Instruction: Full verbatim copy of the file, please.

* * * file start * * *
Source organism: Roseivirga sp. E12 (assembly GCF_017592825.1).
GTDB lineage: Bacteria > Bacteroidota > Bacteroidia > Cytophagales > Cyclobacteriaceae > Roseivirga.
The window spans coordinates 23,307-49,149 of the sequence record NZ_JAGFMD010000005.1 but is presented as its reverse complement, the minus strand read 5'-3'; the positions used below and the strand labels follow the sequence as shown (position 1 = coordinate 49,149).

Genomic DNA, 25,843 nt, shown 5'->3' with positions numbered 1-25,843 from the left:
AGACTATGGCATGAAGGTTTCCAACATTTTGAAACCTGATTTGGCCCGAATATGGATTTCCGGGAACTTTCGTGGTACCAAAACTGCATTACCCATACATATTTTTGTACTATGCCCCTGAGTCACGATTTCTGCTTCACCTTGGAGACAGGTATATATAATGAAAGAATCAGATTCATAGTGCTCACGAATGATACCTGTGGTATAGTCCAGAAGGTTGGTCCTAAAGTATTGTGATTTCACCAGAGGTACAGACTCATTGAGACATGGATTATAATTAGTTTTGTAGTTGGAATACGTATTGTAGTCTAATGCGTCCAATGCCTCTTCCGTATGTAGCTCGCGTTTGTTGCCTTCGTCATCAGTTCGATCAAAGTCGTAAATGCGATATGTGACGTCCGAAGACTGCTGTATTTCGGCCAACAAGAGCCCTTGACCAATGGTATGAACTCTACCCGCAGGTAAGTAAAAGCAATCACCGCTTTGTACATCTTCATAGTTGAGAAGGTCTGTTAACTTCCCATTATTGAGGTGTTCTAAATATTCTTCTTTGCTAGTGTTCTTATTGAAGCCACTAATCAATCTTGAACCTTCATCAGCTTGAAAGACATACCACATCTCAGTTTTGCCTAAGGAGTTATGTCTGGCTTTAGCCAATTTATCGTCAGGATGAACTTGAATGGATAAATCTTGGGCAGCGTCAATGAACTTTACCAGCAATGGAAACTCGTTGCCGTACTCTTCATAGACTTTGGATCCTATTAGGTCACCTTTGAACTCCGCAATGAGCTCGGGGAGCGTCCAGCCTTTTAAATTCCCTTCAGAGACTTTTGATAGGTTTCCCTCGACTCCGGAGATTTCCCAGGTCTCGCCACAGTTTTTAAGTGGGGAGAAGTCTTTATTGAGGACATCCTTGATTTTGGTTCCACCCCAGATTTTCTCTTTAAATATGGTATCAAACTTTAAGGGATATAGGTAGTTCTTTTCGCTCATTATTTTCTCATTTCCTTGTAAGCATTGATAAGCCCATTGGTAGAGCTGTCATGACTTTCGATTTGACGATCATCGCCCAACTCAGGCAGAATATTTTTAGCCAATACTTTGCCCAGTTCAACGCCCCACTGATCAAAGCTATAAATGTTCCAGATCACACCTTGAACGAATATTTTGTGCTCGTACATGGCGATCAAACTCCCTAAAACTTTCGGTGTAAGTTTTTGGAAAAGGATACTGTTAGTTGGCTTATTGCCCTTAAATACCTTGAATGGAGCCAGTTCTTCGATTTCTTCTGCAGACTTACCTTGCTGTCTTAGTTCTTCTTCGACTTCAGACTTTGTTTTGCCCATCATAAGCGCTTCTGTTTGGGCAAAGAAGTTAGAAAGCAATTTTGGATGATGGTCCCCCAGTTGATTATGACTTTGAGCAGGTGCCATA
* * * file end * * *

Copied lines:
Source organism: Roseivirga sp. E12 (assembly GCF_017592825.1).
GTDB lineage: Bacteria > Bacteroidota > Bacteroidia > Cytophagales > Cyclobacteriaceae > Roseivirga.
The window spans coordinates 23,307-49,149 of the sequence record NZ_JAGFMD010000005.1 but is presented as its reverse complement, the minus strand read 5'-3'; the positions used below and the strand labels follow the sequence as shown (position 1 = coordinate 49,149).

Genomic DNA, 25,843 nt, shown 5'->3' with positions numbered 1-25,843 from the left:
AGACTATGGCATGAAGGTTTCCAACATTTTGAAACCTGATTTGGCCCGAATATGGATTTCCGGGAACTTTCGTGGTACCAAAACTGCATTACCCATACATATTTTTGTACTATGCCCCTGAGTCACGATTTCTGCTTCACCTTGGAGACAGGTATATATAATGAAAGAATCAGATTCATAGTGCTCACGAATGATACCTGTGGTATAGTCCAGAAGGTTGGTCCTAAAGTATTGTGATTTCACCAGAGGTACAGACTCATTGAGACATGGATTATAATTAGTTTTGTAGTTGGAATACGTATTGTAGTCTAATGCGTCCAATGCCTCTTCCGTATGTAGCTCGCGTTTGTTGCCTTCGTCATCAGTTCGATCAAAGTCGTAAATGCGATATGTGACGTCCGAAGACTGCTGTATTTCGGCCAACAAGAGCCCTTGACCAATGGTATGAACTCTACCCGCAGGTAAGTAAAAGCAATCACCGCTTTGTACATCTTCATAGTTGAGAAGGTCTGTTAACTTCCCATTATTGAGGTGTTCTAAATATTCTTCTTTGCTAGTGTTCTTATTGAAGCCACTAATCAATCTTGAACCTTCATCAGCTTGAAAGACATACCACATCTCAGTTTTGCCTAAGGAGTTATGTCTGGCTTTAGCCAATTTATCGTCAGGATGAACTTGAATGGATAAATCTTGGGCAGCGTCAATGAACTTTACCAGCAATGGAAACTCGTTGCCGTACTCTTCATAGACTTTGGATCCTATTAGGTCACCTTTGAACTCCGCAATGAGCTCGGGGAGCGTCCAGCCTTTTAAATTCCCTTCAGAGACTTTTGATAGGTTTCCCTCGACTCCGGAGATTTCCCAGGTCTCGCCACAGTTTTTAAGTGGGGAGAAGTCTTTATTGAGGACATCCTTGATTTTGGTTCCACCCCAGATTTTCTCTTTAAATATGGTATCAAACTTTAAGGGATATAGGTAGTTCTTTTCGCTCATTATTTTCTCATTTCCTTGTAAGCATTGATAAGCCCATTGGTAGAGCTGTCATGACTTTCGATTTGACGATCATCGCCCAACTCAGGCAGAATATTTTTAGCCAATACTTTGCCCAGTTCAACGCCCCACTGATCAAAGCTATAAATGTTCCAGATCACACCTTGAACGAATATTTTGTGCTCGTACATGGCGATCAAACTCCCTAAAACTTTCGGTGTAAGTTTTTGGAAAAGGATACTGTTAGTTGGCTTATTGCCCTTAAATACCTTGAATGGAGCCAGTTCTTCGATTTCTTCTGCAGACTTACCTTGCTGTCTTAGTTCTTCTTCGACTTCAGACTTTGTTTTGCCCATCATAAGCGCTTCTGTTTGGGCAAAGAAGTTAGAAAGCAATTTTGGATGATGGTCCCCCAGTTGATTATGACTTTGAGCAGGTGCCATA